Copenhagen: Roll and Write – Queen Games – Preview


Theme and What is it?


Copenhagen has very notable and beautiful facades lining the harbor. Players take the role of architects and use their rolling skills to design a new facade for their house on the harbor banks. These will be constructed by chaining polyomino shapes into complete rows and columns of hopefully all windows on occasion.

Gameplay Mechanics


Copenhagen roll and write does exactly what a good roll and write needs to do.  It offers a series of small decisions that progressively give less options and cascading bonuses.  Finishing specific rows and columns give bonuses.  Late in the game, these bonuses can cascade into other bonuses.  Copenhagen follows the perfect formula for making a successful new roll and write game.

The active player rolls the dice and picks a color and build a polyomino shape that matches how many dice he has of that color.  This number can be boosted by crossing off any same color virtual dice bonuses (+’s) on their player board.  They then mark one X and the rest O’s for that shape on some part of their facade and remove it from the options list if it was a 4 or 5 tile shape.  

Each other player picks any of the color of dice left unused by the active player and puts an X to extend that colored row bonuses.  The row bonuses give access to one time use * powers that are unique to the color row.  Players start with the ability to reroll some or all of the dice on their active turn twice with their starting red *’s.  

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Initial Impressions


Copenhagen: Roll and Write is a race to 12 victory points game.  You score 1 point for a row completed that includes any X’s and 2 points for a row of all O’s.  If you finish a column, you score 2 unless you can master a perfect string of O’s for 4 instead! Collect a full set of bonuses for the same color and you will earn a bonus 2 points.  Keep track of first player so everyone gets equal turns.  Whoever makes it the highest during the round of play where anyone makes it to 12 will win the game.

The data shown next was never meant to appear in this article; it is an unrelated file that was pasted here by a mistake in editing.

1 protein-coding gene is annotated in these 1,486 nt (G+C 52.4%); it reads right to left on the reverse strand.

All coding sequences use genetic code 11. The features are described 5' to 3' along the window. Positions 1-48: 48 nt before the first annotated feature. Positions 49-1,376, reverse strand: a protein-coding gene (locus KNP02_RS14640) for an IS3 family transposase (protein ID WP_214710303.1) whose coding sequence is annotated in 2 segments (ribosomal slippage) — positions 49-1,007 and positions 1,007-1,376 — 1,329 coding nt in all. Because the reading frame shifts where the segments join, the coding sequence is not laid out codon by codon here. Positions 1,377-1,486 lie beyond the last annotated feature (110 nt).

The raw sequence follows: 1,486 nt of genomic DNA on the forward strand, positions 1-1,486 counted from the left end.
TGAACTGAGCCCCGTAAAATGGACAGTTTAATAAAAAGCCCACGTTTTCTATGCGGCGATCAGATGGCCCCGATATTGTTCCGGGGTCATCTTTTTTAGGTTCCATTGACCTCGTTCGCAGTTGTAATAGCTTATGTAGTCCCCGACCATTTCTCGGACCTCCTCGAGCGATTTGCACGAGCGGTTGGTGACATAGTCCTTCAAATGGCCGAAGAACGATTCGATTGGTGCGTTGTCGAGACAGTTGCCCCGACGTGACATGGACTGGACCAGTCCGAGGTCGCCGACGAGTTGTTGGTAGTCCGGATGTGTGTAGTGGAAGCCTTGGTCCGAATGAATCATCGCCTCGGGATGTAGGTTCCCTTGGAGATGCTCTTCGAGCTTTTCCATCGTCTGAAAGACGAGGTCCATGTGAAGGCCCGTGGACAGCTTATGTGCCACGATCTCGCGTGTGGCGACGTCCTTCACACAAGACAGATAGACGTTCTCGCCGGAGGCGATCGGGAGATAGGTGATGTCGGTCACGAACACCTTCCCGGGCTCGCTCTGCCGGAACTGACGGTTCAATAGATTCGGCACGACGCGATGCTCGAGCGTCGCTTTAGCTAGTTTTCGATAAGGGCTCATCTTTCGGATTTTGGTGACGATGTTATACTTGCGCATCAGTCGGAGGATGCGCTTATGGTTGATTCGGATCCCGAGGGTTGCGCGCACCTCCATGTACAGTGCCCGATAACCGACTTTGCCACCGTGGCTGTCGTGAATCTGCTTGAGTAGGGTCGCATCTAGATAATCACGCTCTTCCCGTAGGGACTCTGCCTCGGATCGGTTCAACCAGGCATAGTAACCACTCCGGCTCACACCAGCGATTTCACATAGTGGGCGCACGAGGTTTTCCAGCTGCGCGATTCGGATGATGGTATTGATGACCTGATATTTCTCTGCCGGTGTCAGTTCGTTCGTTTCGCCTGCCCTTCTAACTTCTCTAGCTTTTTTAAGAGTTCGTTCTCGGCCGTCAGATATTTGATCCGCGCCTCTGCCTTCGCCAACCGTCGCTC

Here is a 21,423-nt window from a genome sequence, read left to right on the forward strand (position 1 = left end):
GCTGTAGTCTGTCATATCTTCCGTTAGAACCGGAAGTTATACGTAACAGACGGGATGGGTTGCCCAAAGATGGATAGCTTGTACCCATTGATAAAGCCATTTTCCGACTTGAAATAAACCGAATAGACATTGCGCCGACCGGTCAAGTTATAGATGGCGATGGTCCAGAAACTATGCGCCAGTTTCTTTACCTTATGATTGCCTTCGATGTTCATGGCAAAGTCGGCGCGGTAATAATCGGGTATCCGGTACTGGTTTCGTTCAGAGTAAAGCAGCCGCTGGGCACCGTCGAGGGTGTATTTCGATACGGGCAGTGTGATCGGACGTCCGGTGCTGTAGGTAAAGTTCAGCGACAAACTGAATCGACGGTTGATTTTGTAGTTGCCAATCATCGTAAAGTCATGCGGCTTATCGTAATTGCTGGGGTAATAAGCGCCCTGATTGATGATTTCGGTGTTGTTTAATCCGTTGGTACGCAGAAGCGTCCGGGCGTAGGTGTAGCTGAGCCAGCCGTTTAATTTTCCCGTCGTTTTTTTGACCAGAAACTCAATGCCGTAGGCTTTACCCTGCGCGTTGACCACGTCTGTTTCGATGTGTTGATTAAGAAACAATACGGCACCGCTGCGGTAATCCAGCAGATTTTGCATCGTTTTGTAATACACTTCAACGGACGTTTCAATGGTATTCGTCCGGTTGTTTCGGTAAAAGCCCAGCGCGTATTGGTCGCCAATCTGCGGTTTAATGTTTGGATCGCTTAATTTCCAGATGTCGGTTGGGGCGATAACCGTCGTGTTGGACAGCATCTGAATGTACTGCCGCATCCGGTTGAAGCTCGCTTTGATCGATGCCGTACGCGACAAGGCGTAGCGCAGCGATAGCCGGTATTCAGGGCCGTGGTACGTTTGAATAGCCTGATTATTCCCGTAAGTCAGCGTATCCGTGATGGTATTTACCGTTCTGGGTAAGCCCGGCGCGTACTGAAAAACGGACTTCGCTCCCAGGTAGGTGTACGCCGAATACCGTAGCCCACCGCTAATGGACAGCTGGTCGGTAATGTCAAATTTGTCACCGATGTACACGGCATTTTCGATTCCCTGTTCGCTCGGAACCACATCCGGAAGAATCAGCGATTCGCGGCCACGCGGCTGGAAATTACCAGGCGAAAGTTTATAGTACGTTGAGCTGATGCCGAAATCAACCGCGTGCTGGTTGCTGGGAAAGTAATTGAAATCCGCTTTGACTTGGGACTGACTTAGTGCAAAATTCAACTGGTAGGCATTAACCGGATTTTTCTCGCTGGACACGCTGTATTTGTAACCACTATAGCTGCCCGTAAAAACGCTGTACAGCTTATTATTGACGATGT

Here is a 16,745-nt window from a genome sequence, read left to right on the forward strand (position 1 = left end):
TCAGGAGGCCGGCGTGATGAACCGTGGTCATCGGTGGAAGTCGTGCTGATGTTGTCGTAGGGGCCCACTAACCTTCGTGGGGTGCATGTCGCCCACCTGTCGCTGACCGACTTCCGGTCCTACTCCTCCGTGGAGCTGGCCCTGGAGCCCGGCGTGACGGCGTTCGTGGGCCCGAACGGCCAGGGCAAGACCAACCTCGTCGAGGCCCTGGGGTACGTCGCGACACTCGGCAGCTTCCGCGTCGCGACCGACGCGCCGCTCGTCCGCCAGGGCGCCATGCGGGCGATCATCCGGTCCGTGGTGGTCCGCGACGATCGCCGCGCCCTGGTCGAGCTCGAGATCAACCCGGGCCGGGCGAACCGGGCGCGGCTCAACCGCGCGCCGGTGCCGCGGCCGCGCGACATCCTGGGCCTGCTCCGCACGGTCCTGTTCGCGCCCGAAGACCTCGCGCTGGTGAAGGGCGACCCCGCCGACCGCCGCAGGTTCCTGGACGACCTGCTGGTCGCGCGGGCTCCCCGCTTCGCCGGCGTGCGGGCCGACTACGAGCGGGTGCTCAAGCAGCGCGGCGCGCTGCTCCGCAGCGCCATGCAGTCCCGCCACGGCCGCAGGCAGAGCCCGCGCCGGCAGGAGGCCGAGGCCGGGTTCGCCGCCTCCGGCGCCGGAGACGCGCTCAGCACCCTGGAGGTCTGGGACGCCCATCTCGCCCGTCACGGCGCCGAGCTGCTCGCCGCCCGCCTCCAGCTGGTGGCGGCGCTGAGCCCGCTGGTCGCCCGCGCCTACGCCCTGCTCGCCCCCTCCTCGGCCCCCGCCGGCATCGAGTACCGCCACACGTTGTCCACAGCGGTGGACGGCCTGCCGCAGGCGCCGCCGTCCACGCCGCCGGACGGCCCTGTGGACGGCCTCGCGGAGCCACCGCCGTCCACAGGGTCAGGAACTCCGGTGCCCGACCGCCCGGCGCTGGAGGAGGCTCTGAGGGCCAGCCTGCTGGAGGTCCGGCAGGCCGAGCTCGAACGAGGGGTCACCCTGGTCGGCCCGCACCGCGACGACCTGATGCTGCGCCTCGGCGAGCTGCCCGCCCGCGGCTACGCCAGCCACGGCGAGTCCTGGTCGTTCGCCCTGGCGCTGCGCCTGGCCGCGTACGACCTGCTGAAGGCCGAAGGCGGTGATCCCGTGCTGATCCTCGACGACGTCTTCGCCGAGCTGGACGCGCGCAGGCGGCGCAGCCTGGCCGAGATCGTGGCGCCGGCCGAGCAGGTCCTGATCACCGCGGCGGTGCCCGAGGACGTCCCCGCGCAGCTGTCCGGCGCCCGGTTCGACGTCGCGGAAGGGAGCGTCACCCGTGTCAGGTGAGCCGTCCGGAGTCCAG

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Game Build Quality


Note that the copy of Copenhagen: Roll and Write I played was a prototype demo version.  I expect the player sheets to come in paper form as shown rather than dry erase type some games attempt.  The dice will almost certainly be different than the ones shown in these images.  I cannot imagine a way to screw up a good game by any changes in components the full version may have.  Queen games doesn’t make low quality productions.

Copenhagen Roll and Write

Artistic Direction


Copenhagen Roll and Write follows directly in the footsteps of the main Copenhagen game.  The box art even looks exactly the same.  Fans are going to find nothing at all amiss.  Those unfamiliar with the mother game will find the polyomino construction to scratch a Tetris itch and the layout of the playerboards to be more function than artwork.

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Fun Factor


Near the end of the game, players will have row and column bonuses cascading into each other and possibly picking up some bonus points for maxing a color row.  The last 6 or so points tends to come all at once and often for several players in the same overall round.  This keep the game close and long term planning will usually outshine random dice luck.

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Age Range & Weight


8+ is totally fair.  This is not a roll and write that will keep kids confused or uninterested.  Anyone can pick up Copenhagen: roll and write and learn it within 5 minutes from a rulebook.  The game plays quickly and easily.  This is definitely one I can recommend for the whole family and any level of experience with gaming in general.



Roll and Write games are all the rage right now.  I have enjoyed most of them that have come across my table.  There are a few universal principles that are required to make them great.  Let’s go through the checklist for Copenhagen: Roll and Write:

Do the options and incentives for decisions get tighter as the game progresses?  Absolutely.

Do the dice force players to adjust their plans reasonably often?  Yup, the color you get the most of is a driving force in many turns. Does that go too far and make it a random driven experience? No, the reroll bonuses available in the red track and the two you start with are enough to make dice randomness impactful but not crippling.

Is there tension in the end of the game condition?  Yes!  Everyone is getting close to finishing multiple rows/columns or getting bonus actions that will set off a chain reaction of point gaining conditions. 

The verdict?  This game nailed what a roll and write game should be like!

Copenhagen: Roll and Write - Queen Games - Preview
Copenhagen: Roll and Write - Queen Games - Preview 5

The verdict?  This game nailed what a roll and write game should be like!

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